Let me tell you, I work in the NHS. It is inefficient and wasteful in just about every possible way. A great deal of that inefficiency comes from government and civil servant intervention in areas which politicians and pen-pushers in Whitehall should be banned from even thinking about, let alone being in charge of. The only reason anyone in the UK lets the situation exist is because they are under the myth that healthcare is free. It's not. It's not free because of the taxes we pay, and its not free because of the time that is wasted.
 
I have another month to wait for a referral regarding my ankle. I've been waiting 6 weeks already. That is, can you believe it, a good time. Just remember that my first referral was put in by my GP this time last year.
 
If I didn't have to pay the obscene taxes for the NHS, I would go private extremely quickly.
 
Don't believe any balderdash that the left might say. The waste in the NHS, and its consequences, are criminal.

Monday, July 19, 2004

The Quarter-century: Reflections
 
Today I turned 25. I was just idling thinking the other day of the changes that the world I was born into to has undergone to become the world today.
 
In the summer of 1979 Jimmy Carter and James Callaghan were still in power. So was Leonid Brezhnev. NATO and the Warsaw Pact had lapsed into a semi-comfortable enmity. AIDS was unknown. In Rome the Catholic Church had just chosen the first non-Italian to be Pope in several centuries. For the most observant the fires of Solidarity were just visible. Most people assumed the Cold War was a simple fact of life, to be worked around rather than changed.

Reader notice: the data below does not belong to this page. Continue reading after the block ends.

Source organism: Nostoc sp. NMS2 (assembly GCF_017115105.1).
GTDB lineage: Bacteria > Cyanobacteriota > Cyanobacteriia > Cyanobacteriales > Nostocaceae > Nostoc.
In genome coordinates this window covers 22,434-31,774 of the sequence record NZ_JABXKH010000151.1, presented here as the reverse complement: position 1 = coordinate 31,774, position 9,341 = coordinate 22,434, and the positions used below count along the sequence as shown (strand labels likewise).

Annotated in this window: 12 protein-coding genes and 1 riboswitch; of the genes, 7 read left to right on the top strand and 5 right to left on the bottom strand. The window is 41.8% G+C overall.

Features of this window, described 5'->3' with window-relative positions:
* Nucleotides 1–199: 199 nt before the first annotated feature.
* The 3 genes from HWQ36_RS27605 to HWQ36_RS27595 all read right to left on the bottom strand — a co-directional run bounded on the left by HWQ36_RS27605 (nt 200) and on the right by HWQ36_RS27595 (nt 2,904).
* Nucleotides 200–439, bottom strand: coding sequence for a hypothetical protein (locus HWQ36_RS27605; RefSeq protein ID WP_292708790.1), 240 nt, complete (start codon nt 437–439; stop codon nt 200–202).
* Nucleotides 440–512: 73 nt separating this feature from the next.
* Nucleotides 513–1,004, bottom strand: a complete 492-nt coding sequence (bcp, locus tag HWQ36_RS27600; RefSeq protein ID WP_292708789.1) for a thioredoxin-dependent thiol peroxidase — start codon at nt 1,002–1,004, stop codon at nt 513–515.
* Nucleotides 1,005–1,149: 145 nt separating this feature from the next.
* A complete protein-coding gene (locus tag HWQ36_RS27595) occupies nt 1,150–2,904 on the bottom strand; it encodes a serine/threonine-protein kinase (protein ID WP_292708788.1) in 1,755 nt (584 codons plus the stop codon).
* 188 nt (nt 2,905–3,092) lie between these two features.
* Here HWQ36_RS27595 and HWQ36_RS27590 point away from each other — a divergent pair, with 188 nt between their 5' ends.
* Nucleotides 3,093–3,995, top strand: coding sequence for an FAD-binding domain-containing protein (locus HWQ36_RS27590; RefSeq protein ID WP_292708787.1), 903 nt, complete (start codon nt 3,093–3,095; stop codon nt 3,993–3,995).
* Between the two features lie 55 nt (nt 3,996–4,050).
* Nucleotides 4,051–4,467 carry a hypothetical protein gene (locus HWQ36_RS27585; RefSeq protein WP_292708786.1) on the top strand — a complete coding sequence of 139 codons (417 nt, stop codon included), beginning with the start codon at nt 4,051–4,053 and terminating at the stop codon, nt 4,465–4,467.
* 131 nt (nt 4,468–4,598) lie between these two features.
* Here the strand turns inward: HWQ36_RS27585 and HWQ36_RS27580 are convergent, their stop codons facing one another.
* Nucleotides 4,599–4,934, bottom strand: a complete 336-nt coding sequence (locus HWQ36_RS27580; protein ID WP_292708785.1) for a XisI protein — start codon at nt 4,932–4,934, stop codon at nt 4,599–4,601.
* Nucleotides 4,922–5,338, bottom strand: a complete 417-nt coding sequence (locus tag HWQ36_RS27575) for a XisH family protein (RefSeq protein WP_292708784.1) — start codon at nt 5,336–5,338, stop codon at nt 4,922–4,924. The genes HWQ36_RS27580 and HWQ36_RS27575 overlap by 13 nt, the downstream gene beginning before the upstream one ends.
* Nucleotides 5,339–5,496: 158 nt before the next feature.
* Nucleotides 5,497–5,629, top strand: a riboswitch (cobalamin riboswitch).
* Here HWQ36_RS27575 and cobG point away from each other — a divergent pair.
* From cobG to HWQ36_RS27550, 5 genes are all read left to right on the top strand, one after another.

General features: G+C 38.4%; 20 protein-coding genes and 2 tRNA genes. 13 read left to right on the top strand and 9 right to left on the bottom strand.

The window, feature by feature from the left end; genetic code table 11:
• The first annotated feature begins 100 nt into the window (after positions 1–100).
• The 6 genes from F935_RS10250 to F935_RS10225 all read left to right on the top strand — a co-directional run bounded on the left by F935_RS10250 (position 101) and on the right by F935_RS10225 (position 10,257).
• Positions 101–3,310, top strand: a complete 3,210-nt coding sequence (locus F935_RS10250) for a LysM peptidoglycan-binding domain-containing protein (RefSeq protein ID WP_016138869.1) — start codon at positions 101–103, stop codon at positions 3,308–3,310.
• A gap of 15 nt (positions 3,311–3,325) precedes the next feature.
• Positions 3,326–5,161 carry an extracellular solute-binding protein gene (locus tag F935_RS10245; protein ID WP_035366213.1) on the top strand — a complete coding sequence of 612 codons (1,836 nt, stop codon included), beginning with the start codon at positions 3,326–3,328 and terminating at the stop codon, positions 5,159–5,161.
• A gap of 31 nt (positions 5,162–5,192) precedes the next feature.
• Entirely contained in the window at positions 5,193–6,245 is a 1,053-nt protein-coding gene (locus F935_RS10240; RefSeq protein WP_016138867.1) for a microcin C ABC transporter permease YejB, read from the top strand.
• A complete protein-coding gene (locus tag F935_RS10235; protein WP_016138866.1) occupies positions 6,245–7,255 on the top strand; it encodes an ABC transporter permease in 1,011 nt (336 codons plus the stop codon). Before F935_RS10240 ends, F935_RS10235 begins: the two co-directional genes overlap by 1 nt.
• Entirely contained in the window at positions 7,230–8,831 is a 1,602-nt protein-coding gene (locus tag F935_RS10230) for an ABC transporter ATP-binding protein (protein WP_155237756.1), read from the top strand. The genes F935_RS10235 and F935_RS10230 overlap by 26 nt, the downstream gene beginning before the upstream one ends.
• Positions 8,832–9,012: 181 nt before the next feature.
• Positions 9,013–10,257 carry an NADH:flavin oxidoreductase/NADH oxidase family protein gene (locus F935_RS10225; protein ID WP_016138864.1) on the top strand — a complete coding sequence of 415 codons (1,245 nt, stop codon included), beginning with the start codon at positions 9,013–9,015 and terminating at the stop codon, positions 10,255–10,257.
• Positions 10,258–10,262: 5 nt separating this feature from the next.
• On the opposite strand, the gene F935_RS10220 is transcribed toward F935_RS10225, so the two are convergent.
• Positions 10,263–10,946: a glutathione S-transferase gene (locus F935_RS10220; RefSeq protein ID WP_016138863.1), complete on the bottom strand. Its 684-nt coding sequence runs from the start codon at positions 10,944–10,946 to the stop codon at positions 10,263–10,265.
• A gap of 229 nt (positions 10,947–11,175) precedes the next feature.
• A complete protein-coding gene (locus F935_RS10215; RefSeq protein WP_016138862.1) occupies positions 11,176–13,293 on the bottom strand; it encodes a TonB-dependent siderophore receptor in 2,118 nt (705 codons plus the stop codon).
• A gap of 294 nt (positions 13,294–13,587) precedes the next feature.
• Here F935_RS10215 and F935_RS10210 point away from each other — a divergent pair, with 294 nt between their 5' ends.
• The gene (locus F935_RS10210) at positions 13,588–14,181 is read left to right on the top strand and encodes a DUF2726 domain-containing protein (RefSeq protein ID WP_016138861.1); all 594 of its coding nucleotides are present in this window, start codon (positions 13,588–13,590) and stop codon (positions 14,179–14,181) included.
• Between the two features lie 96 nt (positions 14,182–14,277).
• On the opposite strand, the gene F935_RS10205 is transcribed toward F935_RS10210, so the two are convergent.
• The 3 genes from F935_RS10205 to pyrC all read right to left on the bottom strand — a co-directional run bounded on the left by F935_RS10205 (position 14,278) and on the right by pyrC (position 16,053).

I cannot remember the Cold War itself. I can remember the euphoria of its ending. 1989 was the year that my own coherent memories of international politics begin. I can remember the huge sense of disbelief, and child-like hope that this was not all a dream. I can remember my parents smiling a little more, people being friendlier and cheerful. I can remember, simply, the fear of Armageddon receeding. I cannot remember the fear itself, but I can at least appreciate it for remembering its retreat.
 
That in itself is simply the greatest difference between now and then, and yet these days the Cold War is so rarely referenced one would be hard-pushed to think it were that big a deal. How quickly people forget. While I treat calling this period "the End of History" with utter disdain, it is nearly impossible to stress its importance. Until 9/11 our modern world was mostly a world of hope. It is now once again subject to fear.
 
Fear must always be confronted. Being afraid is no crime, acknowleding a fear can take a rare courage. But to let fear dictate our actions is to be defeated by it. That is why the source of that fear must be confronted and excised. The Cold War was not ended by the accomodation of the 1970s, but by the confrontation of the 1980s. That confrontation took many forms, from the political/economic confrontation of Reagan and Thatcher, to the moral confrontation of John Paul II, to the domestic confrontation of Solidarity and other dissident groups.